By August, he was transferred to a rehab center in Tustin to learn how to walk again. One of his employees thumb tacked the school renovation plans to the ceiling. Every morning, with braces on his neck and back and a stick in his hand (with a marker taped to the stick), Harrah made corrections lying flat on his back.
The day the school opens Harrah is there in a wheelchair, along with dignitaries and fanfare. So are Opacic and O'Connor and dozens of the food service employees, custodians and teachers who followed them to OCHSA, much to the dismay of Los Alamitos. Teachers and parents had spent the summer schlepping textbooks and setting up classrooms. Now 900 students, grades 7-12, were pouring through the front doors.
And, within six months, Opacic realized they couldn't afford it.
A handful of arts patrons came to the rescue, writing big checks: Sandy and John Daniels, Lou and Margaret Webb, Dr. Grace-Chen Ellis and Brad Ellis, Maureen and Mike Mekjian, Janet and Walkie Ray, Patti and Russell Stern, Sue and John Vestri, Sally Segerstrom and Ted and Janice Smith, among others.
But halfway through the second year, the school couldn't make payroll. And their credit line was cut off. Opacic, O'Connor and Steve Wagner, the school's chief operating officer, charged thousands of dollars to their private credit cards to buy books and supplies.
"It wasn't 'Woe is me,' " says O'Connor. "It was 'I don't care what I have to do, were keeping this thing open!' "
Over Christmas break, Opacic or Wagner went in daily to check the mail, hoping money would turn up.
It was time for O'Connor to have a come to Jesus meeting with the parents. The school, she tells them, is broke.
Instead of freaking out, they started raising funds.
By 2005, under Wagner's guidance, the school's finances had shifted from survival mode to stable. Then Paul Folino put together an advisory group of key arts patrons and suddenly OCHSA was the darling of movers and shakers like Marybelle and S. Paul Musco, the Samuelis, George and Julia Argyros, and Henry Walker and institutions like Chapman’s film school, Segerstrom Center for the Arts, South Coast Repertory, UCI and the Pacific Symphony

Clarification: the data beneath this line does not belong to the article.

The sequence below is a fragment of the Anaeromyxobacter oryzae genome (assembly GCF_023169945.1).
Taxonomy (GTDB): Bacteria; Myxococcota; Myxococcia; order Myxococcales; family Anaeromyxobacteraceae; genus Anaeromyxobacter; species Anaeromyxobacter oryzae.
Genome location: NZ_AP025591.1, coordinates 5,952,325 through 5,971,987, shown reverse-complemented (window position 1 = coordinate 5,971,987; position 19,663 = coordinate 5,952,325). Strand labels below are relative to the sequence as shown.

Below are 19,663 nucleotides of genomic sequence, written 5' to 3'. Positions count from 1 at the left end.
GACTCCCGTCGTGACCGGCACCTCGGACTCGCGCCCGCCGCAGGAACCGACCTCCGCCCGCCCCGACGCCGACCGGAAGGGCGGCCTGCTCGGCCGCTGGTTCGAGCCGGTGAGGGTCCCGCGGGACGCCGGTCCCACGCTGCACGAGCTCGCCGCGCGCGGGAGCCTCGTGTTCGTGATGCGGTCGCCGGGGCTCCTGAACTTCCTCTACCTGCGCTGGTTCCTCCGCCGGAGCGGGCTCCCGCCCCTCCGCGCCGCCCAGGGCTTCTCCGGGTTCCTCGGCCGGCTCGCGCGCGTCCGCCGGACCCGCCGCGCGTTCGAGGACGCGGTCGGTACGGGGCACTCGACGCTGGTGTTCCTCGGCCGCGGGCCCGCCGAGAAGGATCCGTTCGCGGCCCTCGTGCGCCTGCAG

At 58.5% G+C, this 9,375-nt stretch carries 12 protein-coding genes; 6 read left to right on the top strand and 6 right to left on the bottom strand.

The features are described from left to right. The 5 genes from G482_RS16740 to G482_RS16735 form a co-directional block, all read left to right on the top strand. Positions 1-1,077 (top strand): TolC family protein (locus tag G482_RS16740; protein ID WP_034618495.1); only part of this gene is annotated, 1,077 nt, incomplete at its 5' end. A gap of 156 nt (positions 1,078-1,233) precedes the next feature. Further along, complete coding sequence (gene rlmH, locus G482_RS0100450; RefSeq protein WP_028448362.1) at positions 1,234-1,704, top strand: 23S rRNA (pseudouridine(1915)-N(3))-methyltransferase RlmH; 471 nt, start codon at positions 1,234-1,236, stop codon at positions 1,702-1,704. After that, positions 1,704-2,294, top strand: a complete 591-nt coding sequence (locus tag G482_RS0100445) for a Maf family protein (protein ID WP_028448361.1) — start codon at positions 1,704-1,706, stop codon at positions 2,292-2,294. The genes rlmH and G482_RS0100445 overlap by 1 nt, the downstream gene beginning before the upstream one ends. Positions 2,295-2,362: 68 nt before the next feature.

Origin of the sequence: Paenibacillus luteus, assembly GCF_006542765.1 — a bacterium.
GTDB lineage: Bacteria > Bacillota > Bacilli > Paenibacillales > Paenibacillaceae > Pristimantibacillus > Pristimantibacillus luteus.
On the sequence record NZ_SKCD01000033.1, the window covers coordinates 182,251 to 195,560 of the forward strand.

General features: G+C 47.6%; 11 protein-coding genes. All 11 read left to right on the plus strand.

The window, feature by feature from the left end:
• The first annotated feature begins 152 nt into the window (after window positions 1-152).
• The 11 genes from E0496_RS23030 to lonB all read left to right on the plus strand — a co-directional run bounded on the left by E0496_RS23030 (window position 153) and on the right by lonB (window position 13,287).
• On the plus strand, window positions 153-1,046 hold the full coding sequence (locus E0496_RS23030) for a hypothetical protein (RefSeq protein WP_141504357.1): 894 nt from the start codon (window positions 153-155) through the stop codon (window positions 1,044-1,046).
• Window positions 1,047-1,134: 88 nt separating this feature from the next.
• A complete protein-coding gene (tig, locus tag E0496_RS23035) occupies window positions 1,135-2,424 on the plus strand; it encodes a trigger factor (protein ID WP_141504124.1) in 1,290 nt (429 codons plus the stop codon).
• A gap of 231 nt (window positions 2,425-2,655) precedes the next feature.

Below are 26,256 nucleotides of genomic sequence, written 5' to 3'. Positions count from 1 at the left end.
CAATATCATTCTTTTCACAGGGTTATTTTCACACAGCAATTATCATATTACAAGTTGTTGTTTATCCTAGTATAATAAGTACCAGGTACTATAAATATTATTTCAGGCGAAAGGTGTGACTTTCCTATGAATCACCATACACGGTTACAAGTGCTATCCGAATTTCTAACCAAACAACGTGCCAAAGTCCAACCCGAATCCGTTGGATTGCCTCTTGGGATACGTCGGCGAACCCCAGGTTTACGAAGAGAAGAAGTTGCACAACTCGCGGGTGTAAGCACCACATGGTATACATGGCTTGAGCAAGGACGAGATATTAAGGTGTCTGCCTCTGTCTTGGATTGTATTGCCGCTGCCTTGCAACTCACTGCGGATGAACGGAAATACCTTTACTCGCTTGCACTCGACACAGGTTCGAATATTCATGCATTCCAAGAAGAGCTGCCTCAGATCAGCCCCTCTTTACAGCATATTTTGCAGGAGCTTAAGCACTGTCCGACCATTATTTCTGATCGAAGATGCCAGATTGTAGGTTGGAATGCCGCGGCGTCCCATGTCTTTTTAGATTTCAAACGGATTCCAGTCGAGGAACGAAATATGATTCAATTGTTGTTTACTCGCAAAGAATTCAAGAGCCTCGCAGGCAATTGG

Then in 2009, another boost came from what Opacic calls "the 'Glee' factor."
Matt Morrison, who plays Will Schuester on the hit TV show "Glee," gives shout outs to his alma mater on "Ellen." When Katie Couric comes to interview him, he sends a camera crew to OCHSA.
Overnight, applications double. This year, OCHSA got 4,000 applications for 400 spots. Not only are many students prodigies in arts like opera, violin, ballet, they're smart too. The school's API is 907, and 99 percent of students go on to college; schools like Harvard, West Point, Oberlin.
Looking back, Opacic says "being driven out of (Los Alamitos) was the best thing that ever happened to us."
Drive down Main Street and the school dominates eight buildings covering two city blocks. A few blocks away, students, with mohawks and costumes and faces painted like spider webs, get off trains from as far as San Diego and Big Bear, instruments in hands, to take master classes with teachers like film director Francis Ford Coppola.
At OCHSA's 25th anniversary gala earlier this month, ticket holders were entertained by Broadway stars like Susan Egan, Krysta Rodriguez and Matt Morrison, all alumni.
"I'd be lying if I said I'd always had the vision," Opacic says. "At some point it just took on a life of its own."